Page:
His and Hers
Carrie usually heads to bed by 10PM while her boyfriend often writes late into the night. So having two beds just made sense. “When he comes to bed, he doesn’t wake me up,” she said. Chris’ bedside table includes a little peacock lamp and several sketches of birds.
Carrie’s side of the bed has more an antique feel, with five vintage paintings in gold frames. The funky black lamp resembling a woman holding the moon was picked up for $35 during a road trip through rural Quebec.
Breakfast in Bed
“I always have breakfast in bed,” Carrie said. And when she does, she uses this vintage breakfast table. The two cakes seen here are from Patisserie Rhubarbe, a nearby bakery.
All That Glitters
Carrie drove through a snowstorm to pick up this gold vanity on Montreal’s west island. The vanity is actually Florentine desk, which means the top two tiers aren’t attached.
Let There Be Light
One of the smartest design touches in the home is this glass cutout in the floor, which brings natural light from the skylight above to the dining room below. Carrie had the closets specially built to add some much-needed storage.
Across from the closet it this semanier dresser, a French design that has one drawer for each day of the week. The idea is that each drawer contains a fresh pair of underwear. The shoes atop the dresser are from Gucci’s 2018 runway collection and are covered in Swarovski crystals.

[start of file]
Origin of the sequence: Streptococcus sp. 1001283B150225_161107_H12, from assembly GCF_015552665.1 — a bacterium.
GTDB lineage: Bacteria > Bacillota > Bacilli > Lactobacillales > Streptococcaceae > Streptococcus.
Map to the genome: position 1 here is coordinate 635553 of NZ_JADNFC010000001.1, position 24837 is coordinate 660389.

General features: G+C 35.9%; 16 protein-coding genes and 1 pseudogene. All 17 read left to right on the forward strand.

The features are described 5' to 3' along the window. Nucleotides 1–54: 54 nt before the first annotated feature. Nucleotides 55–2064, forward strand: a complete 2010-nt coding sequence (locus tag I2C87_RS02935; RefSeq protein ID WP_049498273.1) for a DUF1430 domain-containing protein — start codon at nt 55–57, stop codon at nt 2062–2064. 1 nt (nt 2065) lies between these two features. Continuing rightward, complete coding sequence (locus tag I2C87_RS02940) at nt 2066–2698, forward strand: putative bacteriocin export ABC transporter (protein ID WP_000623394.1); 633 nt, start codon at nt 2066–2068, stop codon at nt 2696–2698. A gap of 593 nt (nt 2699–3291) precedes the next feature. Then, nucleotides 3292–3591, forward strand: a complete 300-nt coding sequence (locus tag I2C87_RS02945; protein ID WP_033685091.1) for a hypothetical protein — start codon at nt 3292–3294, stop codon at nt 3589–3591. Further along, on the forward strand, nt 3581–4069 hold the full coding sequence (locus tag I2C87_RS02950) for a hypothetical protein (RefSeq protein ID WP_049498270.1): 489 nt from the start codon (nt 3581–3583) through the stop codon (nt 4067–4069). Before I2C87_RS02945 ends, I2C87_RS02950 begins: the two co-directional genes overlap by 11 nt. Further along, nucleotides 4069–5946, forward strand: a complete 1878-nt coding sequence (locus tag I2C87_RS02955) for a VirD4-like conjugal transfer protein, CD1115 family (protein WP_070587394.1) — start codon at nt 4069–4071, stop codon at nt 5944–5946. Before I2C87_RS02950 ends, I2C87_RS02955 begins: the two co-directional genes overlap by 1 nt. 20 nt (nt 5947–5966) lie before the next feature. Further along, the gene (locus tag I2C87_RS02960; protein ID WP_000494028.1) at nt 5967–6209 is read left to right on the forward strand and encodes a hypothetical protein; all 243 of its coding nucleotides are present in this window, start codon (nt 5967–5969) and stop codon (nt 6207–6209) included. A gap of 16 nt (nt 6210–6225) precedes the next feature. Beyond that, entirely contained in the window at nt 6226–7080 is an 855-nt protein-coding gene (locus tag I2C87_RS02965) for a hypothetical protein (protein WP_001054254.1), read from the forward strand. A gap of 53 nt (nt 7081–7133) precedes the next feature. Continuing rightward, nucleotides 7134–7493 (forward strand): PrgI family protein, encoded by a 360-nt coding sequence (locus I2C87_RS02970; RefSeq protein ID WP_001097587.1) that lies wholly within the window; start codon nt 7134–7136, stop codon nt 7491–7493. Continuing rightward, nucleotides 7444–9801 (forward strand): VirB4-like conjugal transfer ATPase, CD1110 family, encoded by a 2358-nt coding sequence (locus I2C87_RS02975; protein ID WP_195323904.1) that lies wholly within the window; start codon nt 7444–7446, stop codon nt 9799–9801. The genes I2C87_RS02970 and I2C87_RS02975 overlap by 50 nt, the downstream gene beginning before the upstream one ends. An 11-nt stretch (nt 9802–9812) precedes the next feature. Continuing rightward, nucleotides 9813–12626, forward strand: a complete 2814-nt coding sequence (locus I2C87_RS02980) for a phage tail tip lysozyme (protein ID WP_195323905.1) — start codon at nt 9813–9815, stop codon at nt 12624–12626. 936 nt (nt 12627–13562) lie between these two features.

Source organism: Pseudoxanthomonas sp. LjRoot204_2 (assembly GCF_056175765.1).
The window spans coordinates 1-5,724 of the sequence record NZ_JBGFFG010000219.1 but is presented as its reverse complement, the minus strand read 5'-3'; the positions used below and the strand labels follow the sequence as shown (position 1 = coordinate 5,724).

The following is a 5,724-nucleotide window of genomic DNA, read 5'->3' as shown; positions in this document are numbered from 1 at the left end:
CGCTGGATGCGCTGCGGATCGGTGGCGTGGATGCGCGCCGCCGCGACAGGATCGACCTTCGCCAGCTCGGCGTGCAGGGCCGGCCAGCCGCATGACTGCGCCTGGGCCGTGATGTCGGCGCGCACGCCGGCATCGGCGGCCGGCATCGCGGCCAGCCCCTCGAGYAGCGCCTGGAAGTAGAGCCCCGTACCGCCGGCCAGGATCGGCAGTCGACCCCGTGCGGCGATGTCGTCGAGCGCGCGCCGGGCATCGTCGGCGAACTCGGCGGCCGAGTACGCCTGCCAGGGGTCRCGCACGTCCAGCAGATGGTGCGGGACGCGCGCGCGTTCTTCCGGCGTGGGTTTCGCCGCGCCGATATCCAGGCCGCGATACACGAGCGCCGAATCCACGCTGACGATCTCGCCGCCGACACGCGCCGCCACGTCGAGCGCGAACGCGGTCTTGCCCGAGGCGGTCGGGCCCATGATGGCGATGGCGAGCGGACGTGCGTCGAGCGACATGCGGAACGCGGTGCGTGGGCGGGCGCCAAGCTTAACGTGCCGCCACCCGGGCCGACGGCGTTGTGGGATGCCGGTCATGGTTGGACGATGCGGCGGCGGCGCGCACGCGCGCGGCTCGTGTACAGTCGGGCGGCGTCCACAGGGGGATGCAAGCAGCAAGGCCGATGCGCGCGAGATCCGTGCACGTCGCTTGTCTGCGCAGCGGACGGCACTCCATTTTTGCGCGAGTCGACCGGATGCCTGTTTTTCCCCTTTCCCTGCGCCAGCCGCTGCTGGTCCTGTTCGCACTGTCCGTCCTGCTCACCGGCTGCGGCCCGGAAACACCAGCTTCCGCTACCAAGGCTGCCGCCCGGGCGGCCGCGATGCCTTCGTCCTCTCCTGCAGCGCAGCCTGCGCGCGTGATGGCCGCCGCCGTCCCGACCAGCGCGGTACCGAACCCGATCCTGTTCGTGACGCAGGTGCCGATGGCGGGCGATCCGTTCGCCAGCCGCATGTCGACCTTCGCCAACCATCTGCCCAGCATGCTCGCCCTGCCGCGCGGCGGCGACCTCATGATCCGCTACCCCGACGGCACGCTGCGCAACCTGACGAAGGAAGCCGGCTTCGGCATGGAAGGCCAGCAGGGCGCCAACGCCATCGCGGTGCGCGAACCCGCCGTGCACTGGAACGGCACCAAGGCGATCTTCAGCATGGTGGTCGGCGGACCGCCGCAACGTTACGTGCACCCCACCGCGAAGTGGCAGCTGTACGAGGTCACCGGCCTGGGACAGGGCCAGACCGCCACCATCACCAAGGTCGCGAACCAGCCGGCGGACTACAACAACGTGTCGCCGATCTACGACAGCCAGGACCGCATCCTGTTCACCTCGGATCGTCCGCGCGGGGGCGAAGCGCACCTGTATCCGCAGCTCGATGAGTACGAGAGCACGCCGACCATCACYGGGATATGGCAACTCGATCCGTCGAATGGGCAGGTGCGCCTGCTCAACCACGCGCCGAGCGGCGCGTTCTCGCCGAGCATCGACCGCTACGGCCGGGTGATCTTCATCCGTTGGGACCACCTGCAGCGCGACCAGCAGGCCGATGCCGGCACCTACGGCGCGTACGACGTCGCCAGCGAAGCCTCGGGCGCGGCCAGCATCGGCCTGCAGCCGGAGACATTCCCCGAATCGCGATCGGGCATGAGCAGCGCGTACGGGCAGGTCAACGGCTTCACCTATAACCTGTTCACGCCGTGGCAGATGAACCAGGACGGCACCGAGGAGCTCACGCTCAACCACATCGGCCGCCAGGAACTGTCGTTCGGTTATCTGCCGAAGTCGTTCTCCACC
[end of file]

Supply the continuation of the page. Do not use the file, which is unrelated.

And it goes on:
A Shower Like No Other
The home’s previous owner was an artist and he painted this striking fresco above the shower with a friend. “I feel like I’m living in a Parisian apartment,” Carrie said. “Whenever anyone steps into the bathroom they’re like, ‘It’s so quirky!'”
Here’s a closer look at the mural.
Believe it or not, this kitchen is in the basement. The window above the counter isn’t actually real; it’s backlit and opens onto storage space, where Chris keeps his golf clubs. Carrie loves white tulips and she often keeps fresh flowers throughout the home.
A bust of King George VI, which also came with the house, is tucked in the corner on the marble counter. “Of all the statues, he’s my favourite,” Carrie said. “I say hello to him every morning – ‘Hey, George!'”
Window to Nowhere
Here’s a better look at that faux window. A black PAL radio sits atop a couple cookbooks and Carrie often spends her mornings listening to the radio. “It picks up NPR from Vermont in the basement.”
All in the Details
Behind the kitchen are two doors, which the former owner sourced from a monastery. One leads to the laundry room, while another leads to the powder room.
Carrie knew she wanted a bold wallpaper for the powder room and this black-and-white print does not disappoint.
Tour de Montreal
The wallpaper was specially designed by Mezari and it depicts several Montreal landmarks, including the Jacques Cartier Bridge, Saint Joseph’s Oratory and a classic Montreal depanneur.
A Statement Piece
Here’s a closer look at the wallpaper.